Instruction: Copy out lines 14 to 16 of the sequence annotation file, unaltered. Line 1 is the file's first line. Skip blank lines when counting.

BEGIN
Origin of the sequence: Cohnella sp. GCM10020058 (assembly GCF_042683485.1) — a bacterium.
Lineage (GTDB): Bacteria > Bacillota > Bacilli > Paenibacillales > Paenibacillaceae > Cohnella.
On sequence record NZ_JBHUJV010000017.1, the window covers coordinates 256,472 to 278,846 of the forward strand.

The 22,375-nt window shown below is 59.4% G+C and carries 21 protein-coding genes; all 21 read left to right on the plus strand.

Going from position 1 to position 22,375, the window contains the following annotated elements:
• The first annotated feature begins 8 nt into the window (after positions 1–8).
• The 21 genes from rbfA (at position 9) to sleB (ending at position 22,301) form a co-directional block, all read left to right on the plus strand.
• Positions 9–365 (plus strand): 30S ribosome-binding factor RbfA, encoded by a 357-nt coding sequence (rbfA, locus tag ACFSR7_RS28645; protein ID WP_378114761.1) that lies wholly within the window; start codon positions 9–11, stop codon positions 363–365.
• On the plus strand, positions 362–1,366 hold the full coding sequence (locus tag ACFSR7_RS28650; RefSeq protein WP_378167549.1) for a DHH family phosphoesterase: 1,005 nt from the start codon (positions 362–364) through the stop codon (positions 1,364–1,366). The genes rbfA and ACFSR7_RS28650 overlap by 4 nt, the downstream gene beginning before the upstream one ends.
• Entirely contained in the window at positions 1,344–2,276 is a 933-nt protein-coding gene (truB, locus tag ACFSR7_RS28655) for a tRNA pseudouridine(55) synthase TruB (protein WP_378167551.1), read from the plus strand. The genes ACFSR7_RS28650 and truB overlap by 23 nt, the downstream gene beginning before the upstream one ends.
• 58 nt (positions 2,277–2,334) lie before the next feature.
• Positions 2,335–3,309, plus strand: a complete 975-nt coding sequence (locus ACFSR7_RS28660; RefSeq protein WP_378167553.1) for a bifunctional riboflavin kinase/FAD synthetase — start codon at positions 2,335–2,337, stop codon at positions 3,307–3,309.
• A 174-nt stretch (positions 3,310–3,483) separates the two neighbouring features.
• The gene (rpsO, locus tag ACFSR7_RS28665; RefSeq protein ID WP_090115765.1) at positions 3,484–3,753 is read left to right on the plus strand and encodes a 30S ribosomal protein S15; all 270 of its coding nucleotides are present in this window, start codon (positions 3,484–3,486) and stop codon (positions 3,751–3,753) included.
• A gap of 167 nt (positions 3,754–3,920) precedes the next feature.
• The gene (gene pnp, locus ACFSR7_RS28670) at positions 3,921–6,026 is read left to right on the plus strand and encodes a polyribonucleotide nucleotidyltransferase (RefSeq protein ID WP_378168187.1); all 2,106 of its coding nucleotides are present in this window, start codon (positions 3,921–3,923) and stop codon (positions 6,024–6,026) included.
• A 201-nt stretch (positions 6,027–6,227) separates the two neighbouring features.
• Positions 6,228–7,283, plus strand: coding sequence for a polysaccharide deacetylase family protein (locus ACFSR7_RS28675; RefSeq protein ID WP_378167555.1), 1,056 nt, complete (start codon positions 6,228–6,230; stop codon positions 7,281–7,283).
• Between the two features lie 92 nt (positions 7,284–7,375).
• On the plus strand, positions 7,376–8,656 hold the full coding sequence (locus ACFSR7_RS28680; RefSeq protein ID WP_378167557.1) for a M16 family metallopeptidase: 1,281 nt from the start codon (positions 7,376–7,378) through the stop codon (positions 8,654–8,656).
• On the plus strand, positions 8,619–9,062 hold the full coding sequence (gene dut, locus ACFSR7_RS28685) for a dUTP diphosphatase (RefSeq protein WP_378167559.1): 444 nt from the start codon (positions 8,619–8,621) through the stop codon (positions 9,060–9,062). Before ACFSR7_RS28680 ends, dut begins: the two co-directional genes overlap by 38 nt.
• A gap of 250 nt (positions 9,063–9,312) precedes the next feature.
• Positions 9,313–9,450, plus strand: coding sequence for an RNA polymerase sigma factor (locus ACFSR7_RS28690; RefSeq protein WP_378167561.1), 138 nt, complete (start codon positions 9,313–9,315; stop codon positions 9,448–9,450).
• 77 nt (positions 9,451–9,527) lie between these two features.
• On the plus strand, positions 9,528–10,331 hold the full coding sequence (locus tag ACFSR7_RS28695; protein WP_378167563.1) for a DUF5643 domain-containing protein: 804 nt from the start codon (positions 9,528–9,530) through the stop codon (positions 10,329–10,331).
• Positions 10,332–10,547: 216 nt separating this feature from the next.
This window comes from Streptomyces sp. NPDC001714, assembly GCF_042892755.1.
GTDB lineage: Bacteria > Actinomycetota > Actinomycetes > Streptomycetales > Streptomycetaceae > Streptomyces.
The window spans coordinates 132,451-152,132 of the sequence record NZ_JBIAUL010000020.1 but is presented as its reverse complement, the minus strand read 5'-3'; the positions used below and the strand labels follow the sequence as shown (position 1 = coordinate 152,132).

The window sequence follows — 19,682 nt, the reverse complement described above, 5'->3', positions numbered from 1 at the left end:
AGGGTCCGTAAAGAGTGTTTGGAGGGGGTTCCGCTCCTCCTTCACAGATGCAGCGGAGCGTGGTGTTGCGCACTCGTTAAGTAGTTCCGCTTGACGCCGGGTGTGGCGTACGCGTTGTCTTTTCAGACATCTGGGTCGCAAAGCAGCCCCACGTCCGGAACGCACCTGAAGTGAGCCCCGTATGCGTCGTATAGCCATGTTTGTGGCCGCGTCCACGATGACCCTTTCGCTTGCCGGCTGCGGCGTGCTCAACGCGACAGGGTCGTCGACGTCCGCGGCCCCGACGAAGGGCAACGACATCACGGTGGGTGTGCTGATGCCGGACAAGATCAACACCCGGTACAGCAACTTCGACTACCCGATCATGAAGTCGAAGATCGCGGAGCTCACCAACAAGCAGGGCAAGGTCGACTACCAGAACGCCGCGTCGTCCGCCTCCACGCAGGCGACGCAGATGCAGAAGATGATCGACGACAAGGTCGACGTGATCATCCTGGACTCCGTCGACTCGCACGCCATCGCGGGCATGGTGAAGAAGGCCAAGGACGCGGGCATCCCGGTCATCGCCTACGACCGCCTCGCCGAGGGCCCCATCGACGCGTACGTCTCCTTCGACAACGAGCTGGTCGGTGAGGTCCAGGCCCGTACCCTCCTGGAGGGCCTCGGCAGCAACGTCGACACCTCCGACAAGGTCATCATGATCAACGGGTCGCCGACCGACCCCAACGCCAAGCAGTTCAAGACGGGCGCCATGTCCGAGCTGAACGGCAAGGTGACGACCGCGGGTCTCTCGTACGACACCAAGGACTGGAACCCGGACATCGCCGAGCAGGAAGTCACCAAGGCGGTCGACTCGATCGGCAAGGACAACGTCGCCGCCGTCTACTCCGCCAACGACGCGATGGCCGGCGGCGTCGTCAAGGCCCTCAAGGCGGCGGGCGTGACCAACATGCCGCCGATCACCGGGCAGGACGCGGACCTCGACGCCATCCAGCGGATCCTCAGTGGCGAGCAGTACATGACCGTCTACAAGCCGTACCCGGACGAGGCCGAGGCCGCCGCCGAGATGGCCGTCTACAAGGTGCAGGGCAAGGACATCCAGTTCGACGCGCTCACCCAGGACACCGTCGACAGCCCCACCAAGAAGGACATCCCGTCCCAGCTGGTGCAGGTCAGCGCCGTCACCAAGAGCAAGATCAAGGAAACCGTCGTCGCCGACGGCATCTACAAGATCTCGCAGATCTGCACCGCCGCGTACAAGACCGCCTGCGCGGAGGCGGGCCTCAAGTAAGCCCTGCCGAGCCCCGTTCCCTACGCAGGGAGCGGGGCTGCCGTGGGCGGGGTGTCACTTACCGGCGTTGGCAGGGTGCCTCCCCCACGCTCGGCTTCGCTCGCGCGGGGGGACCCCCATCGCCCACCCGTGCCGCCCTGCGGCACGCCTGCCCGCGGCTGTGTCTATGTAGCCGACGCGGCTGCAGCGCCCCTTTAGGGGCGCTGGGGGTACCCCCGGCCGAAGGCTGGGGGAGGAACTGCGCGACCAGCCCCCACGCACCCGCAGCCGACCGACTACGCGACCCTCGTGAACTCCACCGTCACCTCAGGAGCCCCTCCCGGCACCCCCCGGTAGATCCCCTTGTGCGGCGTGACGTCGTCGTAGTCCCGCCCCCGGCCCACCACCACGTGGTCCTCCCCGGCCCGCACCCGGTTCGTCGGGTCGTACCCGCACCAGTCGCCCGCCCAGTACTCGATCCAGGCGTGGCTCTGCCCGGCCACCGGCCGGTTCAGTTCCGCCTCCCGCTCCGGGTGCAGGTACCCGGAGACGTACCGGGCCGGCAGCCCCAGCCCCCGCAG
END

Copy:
• The gene (rpsO, locus tag ACFSR7_RS28665; RefSeq protein ID WP_090115765.1) at positions 3,484–3,753 is read left to right on the plus strand and encodes a 30S ribosomal protein S15; all 270 of its coding nucleotides are present in this window, start codon (positions 3,484–3,486) and stop codon (positions 3,751–3,753) included.
• A gap of 167 nt (positions 3,754–3,920) precedes the next feature.
• The gene (gene pnp, locus ACFSR7_RS28670) at positions 3,921–6,026 is read left to right on the plus strand and encodes a polyribonucleotide nucleotidyltransferase (RefSeq protein ID WP_378168187.1); all 2,106 of its coding nucleotides are present in this window, start codon (positions 3,921–3,923) and stop codon (positions 6,024–6,026) included.